Mathematical Probability II

STAT 582, Spring 2005

Rice University

This course is the continuation of STAT 581.
The course sequence covers the measure-theoretic foundations of probability.
Open to qualified undergraduates. 

[Outline] [Textbooks] [Grading] [Reading assignment] [Homework problems and solutions] [Tests]

Announcement : 

Time and Place

        According to the official Rice web page.
        Monday Wednesday Friday 10:00-10:50 in (ML 254) check also here


Dr. Rudolf Riedi
Duncan Hall 2082, 713 / 348 3020
Office Hours:  TBA
    or by appointment


Convergence Concepts and Comparisons
    Almost sure
    In probability
    Lp convergence
Laws of Large Numbers
    Sums of Independent Random Variables
    Weak and Strong versions of the LLN
Convergence in Distribution: Concepts and Comparisons
    Weak and vague convergence.
    Scheffe's lemma: convergence in total variation
    Skorohod: almost sure convergence; Delta Method
    Characteristic functions and Central Limit Theorem
    Conditional Expectation and the Radon-Nykodim Theorem
    Upcrossings and convergence of martingales

[Outline] [Textbooks] [Grading] [Reading assignment] [Homework problems and solutions] [Tests]


  • Sidney Resnick "A Probability Path"

  • The course will closely follow this book; it is available at the campus bookstore.

    Standard references and further suggested reading on Probability Theory
    [Outline] [Textbooks] [Grading] [Reading assignment] [Homework problems and solutions] [Tests]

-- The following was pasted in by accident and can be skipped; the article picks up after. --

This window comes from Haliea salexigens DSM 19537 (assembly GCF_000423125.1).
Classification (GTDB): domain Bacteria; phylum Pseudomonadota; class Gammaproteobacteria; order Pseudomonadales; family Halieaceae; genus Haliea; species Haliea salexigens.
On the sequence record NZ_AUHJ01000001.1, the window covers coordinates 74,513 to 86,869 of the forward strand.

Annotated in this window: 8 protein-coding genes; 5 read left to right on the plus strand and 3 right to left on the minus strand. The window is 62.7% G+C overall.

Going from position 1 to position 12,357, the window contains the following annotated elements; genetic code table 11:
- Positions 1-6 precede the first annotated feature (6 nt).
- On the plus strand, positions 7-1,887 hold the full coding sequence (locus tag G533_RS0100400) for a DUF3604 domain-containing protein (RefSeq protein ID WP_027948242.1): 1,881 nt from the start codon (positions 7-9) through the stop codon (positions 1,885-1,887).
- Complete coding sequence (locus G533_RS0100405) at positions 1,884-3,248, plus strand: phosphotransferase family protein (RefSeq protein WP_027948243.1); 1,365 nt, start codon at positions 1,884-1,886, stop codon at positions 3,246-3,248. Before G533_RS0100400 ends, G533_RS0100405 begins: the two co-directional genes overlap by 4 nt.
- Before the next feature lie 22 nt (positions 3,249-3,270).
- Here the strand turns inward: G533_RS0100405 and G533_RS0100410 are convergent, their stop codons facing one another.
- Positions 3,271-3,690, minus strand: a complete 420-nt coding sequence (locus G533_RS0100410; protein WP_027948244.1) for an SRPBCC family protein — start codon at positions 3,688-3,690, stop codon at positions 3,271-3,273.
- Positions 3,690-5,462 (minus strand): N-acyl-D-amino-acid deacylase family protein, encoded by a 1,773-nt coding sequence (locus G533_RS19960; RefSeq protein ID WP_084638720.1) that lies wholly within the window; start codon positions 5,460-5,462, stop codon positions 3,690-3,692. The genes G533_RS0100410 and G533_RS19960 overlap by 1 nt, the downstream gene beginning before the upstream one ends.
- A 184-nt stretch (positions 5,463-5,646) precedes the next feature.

20%  Homework
    20%  Quiz (Februay 16; on Convergence Concepts)
    30%  First EXAM  (March: on sums of independent r.v. and basics on convergence in distribution)
    30%  Second EXAM  (April: on Advanced material on Convergence in Distribution and Martingales)

    [Outline] [Textbooks] [Grading] [Reading assignment] [Homework problems and solutions] [Tests]

    Classes / Reading

    Past classes and reading assignment will be posted here.

    Topics covered
    reading (Resnick)
    January 12
    no class (examinations)

    January 14 Orientation, Review Stat 581: proba spaces, expectation

    January 17 No Class (Marting Luther King)

    January 19 Review Stat 581: convergence of means

    January 21 VI. Convergence Concepts
    Almost sure, in probability; examples
    Section 6.1 (p167)
    January 24 a.s. implies in probability, Cauchy criterium
    January 26 further relations, Lebesgue's Dominated Convergence
    January 28 Convergence in Lp: def, ex, relation to "a.s." and "in proba"
    Section 6.5, p180-182
    January 31
    Uniform integrability: def, ex, criteria
    February 2
    Unif. integr <=> unif absol contin. and unif 1st moments
    February 4
    Lp convergence <=> conv in proba and unif. integr.
    February 7
    Inequalities. Discuss Homework.

    February 9
    VII.  Laws of Large Numbers. 
    First versions and general WLLN
    February 11
    Sums of indep r.v.:  Levy's theorem
    February 14
    Skorohod's inequality, Kolmogorov's convergence criterium

    February 16 (Wed)
    Quiz on chapter 6 (Convergence concepts)

    February 18
    SLLN: Kronecker's lemma, Records
    February 21
    Kolmogorov's SLLN
    February 23
    Kolmogorov's three series theorem
    VIII. Convergence in Distribution. Basics
    February 25
    Vague and weak convergence, relation to convergence in probabilty
    February 28
    Geometric distr as limit of geometric distr, relation to Poisson process

    March 2
    Scheffe's lemma and convergence in total variation 252-255
    March 4
    Review Uniform Absolute Continuity, Homework

    March 7
    Spring Break

    March 9
    Spring Break
    March 11
    Spring Break
    March 14
    Skorohod's theorem
    March 16
    no class

    March 18
    Continuous mapping, Delta Method
    March 21
    Portmanteau theorem and applications
    March 23